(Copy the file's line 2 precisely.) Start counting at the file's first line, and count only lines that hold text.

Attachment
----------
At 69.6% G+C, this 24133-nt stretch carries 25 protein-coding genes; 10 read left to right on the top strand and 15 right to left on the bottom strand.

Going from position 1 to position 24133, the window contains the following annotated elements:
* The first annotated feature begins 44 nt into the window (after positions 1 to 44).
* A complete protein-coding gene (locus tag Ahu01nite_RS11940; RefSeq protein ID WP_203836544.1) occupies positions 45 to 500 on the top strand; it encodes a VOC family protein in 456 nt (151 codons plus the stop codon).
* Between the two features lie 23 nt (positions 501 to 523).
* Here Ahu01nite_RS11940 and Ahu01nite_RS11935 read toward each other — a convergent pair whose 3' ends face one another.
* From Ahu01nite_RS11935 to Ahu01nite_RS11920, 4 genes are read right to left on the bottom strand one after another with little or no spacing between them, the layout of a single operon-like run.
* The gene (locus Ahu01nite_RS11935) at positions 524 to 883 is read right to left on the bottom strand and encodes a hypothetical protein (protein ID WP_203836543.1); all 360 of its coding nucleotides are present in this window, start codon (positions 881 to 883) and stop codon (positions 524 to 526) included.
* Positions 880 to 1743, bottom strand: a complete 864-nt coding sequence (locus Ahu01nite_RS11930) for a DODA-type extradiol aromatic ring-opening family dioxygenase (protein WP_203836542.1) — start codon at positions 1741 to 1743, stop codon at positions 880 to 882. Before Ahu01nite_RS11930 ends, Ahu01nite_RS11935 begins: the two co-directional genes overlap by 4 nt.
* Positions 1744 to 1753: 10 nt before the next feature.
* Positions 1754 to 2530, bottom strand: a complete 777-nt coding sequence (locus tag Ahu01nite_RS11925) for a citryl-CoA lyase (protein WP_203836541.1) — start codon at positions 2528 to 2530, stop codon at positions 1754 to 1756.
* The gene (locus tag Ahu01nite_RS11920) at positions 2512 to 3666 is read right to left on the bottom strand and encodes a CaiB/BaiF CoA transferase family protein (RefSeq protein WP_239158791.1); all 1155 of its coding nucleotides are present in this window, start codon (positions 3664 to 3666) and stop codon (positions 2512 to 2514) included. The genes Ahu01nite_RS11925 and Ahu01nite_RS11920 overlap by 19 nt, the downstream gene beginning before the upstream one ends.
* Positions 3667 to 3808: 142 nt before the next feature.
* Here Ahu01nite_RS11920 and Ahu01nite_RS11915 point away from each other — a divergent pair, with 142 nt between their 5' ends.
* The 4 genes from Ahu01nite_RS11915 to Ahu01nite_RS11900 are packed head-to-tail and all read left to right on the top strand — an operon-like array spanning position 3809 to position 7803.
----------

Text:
Going from position 1 to position 24133, the window contains the following annotated elements: